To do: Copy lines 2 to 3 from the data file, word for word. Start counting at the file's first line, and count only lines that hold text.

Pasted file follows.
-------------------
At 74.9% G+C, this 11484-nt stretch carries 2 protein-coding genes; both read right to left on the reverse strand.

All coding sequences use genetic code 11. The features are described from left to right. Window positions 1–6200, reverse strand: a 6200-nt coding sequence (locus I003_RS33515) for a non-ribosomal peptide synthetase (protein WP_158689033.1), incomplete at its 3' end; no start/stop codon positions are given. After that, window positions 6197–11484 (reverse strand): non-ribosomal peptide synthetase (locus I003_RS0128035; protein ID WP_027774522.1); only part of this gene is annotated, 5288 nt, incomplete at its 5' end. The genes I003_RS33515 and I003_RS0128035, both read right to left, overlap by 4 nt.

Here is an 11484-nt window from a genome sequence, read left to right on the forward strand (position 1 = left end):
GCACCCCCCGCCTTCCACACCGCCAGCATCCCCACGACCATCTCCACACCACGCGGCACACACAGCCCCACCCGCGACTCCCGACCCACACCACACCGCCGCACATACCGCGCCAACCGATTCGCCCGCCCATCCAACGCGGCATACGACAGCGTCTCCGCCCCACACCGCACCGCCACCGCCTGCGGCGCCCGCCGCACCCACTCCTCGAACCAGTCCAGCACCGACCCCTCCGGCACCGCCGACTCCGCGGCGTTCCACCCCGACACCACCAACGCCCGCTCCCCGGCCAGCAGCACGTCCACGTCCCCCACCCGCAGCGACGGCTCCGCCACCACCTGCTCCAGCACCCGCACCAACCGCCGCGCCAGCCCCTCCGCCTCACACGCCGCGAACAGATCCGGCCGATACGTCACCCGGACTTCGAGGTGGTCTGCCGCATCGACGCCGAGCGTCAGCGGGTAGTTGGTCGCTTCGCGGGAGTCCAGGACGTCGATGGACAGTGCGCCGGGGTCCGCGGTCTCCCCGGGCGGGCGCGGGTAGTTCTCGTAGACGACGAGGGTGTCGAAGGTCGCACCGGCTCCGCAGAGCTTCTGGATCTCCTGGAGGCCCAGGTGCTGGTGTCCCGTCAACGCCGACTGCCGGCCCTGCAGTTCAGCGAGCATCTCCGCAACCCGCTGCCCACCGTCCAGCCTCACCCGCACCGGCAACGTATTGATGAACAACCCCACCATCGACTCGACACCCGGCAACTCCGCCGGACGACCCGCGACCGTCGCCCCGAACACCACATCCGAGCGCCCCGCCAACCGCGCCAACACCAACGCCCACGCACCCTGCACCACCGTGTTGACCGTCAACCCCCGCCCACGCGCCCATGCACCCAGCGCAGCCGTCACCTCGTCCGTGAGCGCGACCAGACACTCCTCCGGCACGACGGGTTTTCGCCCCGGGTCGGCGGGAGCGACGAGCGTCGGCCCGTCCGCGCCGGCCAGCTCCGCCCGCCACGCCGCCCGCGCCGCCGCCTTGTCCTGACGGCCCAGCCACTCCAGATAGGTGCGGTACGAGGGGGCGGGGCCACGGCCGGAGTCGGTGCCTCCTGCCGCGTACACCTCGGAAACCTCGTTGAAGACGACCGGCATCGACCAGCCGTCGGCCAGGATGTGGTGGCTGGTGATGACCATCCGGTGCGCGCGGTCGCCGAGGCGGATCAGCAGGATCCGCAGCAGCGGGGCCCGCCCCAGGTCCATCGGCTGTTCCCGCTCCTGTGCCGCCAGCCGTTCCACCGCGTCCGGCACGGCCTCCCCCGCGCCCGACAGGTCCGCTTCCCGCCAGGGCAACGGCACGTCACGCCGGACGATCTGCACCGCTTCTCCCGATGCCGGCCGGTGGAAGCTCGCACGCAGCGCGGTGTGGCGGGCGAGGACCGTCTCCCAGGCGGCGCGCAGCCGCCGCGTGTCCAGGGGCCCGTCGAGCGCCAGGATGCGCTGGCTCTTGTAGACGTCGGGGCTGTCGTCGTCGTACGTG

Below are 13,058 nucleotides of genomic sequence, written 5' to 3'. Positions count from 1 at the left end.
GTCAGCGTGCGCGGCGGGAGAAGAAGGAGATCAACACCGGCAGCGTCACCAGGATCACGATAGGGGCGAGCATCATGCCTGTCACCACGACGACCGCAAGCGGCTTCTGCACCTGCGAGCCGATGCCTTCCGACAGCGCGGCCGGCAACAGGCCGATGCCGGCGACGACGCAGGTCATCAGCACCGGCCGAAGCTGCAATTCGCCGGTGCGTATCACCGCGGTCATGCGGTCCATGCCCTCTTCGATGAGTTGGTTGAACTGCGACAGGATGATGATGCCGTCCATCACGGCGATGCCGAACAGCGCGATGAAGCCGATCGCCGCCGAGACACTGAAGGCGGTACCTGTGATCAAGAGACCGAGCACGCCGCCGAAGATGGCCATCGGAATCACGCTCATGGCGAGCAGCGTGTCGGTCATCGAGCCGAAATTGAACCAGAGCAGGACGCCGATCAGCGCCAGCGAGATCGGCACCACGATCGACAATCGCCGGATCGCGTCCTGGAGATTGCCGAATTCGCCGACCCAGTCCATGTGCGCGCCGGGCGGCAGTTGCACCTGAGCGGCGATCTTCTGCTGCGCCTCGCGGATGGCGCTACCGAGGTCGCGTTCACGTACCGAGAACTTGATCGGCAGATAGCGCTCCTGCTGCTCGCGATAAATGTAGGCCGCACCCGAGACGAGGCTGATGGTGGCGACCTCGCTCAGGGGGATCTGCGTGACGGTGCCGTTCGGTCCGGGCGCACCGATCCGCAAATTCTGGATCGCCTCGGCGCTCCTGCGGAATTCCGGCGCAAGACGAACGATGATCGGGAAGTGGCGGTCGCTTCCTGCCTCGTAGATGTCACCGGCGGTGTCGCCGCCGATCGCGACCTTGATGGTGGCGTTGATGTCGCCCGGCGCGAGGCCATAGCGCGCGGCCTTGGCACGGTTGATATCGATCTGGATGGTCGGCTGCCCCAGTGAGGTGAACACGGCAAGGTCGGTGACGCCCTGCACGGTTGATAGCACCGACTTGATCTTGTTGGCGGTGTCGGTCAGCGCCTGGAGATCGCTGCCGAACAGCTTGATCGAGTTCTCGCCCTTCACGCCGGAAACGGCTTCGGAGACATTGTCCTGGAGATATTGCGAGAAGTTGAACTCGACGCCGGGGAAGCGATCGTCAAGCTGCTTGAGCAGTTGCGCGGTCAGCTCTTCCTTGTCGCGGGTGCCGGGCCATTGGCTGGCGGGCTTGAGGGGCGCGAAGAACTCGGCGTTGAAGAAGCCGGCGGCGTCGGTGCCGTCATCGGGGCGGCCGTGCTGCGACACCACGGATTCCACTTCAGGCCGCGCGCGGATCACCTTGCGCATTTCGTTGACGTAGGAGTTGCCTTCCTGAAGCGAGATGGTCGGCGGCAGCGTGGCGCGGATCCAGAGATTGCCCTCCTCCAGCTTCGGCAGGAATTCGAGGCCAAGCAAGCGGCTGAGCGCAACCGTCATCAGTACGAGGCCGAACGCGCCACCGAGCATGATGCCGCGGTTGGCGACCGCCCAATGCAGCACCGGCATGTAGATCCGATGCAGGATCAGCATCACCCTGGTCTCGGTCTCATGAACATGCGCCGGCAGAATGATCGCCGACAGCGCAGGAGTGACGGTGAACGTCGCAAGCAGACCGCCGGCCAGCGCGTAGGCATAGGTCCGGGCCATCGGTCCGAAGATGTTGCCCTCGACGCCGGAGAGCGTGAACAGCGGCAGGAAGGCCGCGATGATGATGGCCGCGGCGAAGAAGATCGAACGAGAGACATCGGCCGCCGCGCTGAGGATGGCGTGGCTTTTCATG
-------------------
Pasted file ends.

All coding sequences use genetic code 11. The features are described from left to right. Window positions 1–6200, reverse strand: a 6200-nt coding sequence (locus I003_RS33515) for a non-ribosomal peptide synthetase (protein WP_158689033.1), incomplete at its 3' end; no start/stop codon positions are given. After that, window positions 6197–11484 (reverse strand): non-ribosomal peptide synthetase (locus I003_RS0128035; protein ID WP_027774522.1); only part of this gene is annotated, 5288 nt, incomplete at its 5' end. The genes I003_RS33515 and I003_RS0128035, both read right to left, overlap by 4 nt.

Here is an 11484-nt window from a genome sequence, read left to right on the forward strand (position 1 = left end):